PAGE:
Speech recognition software: Good supplement to keyboard

Munich - Speech recognition software: Good supplement to keyboardIt may have sounded like science fiction 20 years ago, but it's now reality: computers listen to what you say.

Dragon Naturally Speaking 10 is the latest incarnation of Nuance's speech recognition software for PCs. And rival company Linguatec has announced the release date of the successor to Voice Pro 11 this autumn. That means that updated versions of the two key programs in voice recognition industry will be available in stores at the same time. But what are these programs really capable of, and who can benefit the most from them?

The development process at Linguatec focused on improved interaction with Vista, better recognition accuracy, and a more intuitive user interface. Nuance mentions similar goals as well. Dragon NaturallySpeaking 10 aims at providing improved recognition in less time, intuitive voice commands and hence improved control of the PC.

Firefox and Thunderbird are now also supported by Dragon, joining Outlook, Internet Explorer and the applications in the Office suite. Users can achieve roughly 80 per cent recognition precision without training the software, says Martin Held from Nuance. The optimum 99 per cent accuracy can only be achieved by going through the software's built-in training procedure.

That involves the user reading pre-selected texts aloud into the computer. "The system uses those acoustic signals to determine typical characteristics for the respective user," explains Wolfgang Hoeppner, professor for computer linguistics at the University of Duisburg-Essen.

The modern programs can even handle homophones - words that sound alike but are spelled differently. Text databases are used to make the process flow smoothly. They sense the difference between words like "reign" and "rain" based on the likelihood that they will appear with other already recognised words. The rule of thumb: "The more limited the vocabulary, the better the speech recognition," Hoeppner says.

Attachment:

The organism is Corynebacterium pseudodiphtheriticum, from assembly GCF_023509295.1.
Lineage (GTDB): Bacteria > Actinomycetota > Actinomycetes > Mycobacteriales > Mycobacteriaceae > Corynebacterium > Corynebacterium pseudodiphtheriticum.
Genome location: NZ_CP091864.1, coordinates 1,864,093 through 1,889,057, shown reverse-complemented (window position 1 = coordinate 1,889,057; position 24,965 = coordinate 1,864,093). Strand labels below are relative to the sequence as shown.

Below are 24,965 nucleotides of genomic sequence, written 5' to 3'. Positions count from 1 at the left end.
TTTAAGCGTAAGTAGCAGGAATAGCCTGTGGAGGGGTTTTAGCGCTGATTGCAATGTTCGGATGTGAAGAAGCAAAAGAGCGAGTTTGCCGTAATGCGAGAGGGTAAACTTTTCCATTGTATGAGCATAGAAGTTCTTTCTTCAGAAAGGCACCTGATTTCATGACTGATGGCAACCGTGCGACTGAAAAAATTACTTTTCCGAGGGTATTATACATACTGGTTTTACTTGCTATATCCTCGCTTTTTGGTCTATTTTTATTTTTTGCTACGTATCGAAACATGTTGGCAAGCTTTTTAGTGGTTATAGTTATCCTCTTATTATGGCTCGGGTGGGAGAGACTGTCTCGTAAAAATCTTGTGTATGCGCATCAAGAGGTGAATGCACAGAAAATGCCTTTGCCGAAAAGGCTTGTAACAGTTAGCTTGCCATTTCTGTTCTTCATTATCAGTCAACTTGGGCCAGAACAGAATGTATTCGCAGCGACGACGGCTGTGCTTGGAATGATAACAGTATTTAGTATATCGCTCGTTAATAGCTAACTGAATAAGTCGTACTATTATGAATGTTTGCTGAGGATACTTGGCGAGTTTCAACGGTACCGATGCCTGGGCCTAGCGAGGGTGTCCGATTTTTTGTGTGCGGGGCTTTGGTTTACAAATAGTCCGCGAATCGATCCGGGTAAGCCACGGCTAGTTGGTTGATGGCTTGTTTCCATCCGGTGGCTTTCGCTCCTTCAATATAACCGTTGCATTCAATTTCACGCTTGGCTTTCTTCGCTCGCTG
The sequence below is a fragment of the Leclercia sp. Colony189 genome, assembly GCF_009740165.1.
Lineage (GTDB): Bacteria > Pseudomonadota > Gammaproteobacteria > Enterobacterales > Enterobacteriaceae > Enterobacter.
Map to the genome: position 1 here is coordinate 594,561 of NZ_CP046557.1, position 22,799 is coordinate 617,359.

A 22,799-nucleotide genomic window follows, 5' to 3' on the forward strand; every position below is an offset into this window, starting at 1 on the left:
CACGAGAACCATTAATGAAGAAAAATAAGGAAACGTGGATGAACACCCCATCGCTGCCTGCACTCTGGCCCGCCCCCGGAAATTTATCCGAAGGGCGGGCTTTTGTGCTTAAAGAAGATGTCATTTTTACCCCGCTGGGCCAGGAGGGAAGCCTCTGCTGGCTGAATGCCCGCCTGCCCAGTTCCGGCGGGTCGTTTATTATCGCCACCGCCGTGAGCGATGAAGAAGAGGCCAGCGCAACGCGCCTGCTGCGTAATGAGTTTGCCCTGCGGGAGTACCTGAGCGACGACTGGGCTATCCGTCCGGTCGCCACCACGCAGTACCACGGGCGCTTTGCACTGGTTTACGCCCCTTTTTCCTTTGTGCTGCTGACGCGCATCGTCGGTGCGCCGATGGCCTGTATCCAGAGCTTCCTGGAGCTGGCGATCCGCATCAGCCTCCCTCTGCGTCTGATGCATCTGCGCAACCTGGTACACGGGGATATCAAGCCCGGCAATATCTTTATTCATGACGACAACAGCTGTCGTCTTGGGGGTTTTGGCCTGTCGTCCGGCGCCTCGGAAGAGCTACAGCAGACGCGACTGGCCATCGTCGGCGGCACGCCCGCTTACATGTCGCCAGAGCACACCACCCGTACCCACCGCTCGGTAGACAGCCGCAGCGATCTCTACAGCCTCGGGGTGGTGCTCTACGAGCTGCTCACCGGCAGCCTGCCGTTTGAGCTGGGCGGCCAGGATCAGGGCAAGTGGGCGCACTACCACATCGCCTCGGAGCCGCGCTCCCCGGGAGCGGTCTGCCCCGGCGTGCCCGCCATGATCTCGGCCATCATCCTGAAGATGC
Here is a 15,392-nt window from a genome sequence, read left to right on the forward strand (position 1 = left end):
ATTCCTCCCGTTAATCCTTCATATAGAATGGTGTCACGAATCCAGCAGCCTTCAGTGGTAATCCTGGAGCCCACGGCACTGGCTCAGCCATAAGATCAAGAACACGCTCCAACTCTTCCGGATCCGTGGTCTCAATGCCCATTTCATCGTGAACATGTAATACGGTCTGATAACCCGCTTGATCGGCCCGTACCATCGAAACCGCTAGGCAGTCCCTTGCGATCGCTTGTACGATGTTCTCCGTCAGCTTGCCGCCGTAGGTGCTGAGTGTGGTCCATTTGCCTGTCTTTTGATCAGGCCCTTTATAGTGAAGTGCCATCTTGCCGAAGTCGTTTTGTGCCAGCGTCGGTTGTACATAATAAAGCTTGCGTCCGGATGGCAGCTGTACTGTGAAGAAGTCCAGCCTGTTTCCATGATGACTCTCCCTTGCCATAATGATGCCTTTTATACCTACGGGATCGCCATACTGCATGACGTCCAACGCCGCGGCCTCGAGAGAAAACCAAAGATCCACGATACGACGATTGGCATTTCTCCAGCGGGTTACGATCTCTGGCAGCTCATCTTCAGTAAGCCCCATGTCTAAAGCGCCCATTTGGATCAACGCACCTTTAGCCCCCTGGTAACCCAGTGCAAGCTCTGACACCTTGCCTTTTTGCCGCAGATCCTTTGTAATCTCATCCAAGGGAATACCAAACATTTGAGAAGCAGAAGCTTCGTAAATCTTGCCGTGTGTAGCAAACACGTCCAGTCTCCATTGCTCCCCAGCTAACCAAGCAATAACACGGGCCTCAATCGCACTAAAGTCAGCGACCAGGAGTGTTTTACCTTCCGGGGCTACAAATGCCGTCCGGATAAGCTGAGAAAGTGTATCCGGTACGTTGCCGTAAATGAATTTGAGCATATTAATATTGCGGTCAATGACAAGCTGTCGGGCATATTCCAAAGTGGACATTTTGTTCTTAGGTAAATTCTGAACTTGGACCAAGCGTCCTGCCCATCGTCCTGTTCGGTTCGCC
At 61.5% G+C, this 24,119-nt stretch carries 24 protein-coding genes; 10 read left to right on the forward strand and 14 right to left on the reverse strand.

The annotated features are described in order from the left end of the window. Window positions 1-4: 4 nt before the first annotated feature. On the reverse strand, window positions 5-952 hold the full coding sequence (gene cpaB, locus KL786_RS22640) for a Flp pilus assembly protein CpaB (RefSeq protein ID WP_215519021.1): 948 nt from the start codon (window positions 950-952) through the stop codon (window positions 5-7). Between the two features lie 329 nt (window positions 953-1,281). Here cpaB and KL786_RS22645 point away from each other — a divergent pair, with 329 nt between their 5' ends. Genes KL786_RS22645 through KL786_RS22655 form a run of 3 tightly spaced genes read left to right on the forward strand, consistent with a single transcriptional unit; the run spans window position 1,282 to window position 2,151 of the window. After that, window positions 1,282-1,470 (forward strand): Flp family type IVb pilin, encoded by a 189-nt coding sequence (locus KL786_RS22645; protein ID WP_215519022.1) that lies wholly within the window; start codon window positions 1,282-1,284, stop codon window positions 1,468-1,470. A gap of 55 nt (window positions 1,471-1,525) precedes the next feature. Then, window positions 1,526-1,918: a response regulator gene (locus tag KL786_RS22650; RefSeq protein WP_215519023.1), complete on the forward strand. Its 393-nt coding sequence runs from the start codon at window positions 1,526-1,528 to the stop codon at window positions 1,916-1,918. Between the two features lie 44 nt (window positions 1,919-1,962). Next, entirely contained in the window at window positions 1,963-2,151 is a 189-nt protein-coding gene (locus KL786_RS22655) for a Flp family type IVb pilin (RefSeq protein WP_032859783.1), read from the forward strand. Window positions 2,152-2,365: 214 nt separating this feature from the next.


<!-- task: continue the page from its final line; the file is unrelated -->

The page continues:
That explains partly why the technology is already quite common in industries with relatively small and manageable vocabularies, such as medicine and law. Nuance and Liguatec in fact offer versions for those users with the specialised vocabulary pre-installed. Anyone working outside a limited vocabulary must accept a lower level of recognition precision, Hoeppner feels.

Dictation is primarily of interest for users who must write in high volumes, but cannot do so particularly quickly or accurately. Nuance promises writing speeds of up to 160 per minute. That's the speed at which people talk, a study by the company found.

As the programs run parallel to the Office or e-mail applications themselves, a powerful PC is required: Nuance recommends at least one gigabyte (GB) or RAM and a 2.4 gigahertz (Ghz) processor or a 1.7 Ghz dual core processor. The still current version of Voice Pro requires 1.5 Ghz and 512 MB of RAM.

The consumer version of Dragon NaturalSpeaking is available from 99 dollars, while professional variants with added functionality start at 199 dollars. Lawyers and doctors pay 999 dollars. Linguatec offers that last group a bit of relief: the still current version of Voice Pro for doctors or lawyers costs 399 dollars, while a full version for all other users cost 199 dollars.

But don't throw away your keyboard and mouse just yet. It's impractical to control the computer using only voice commands, notes Held from Nuance. The more efficient way to work is to use all "interfaces," including both hands and the third helper - the voice. (dpa)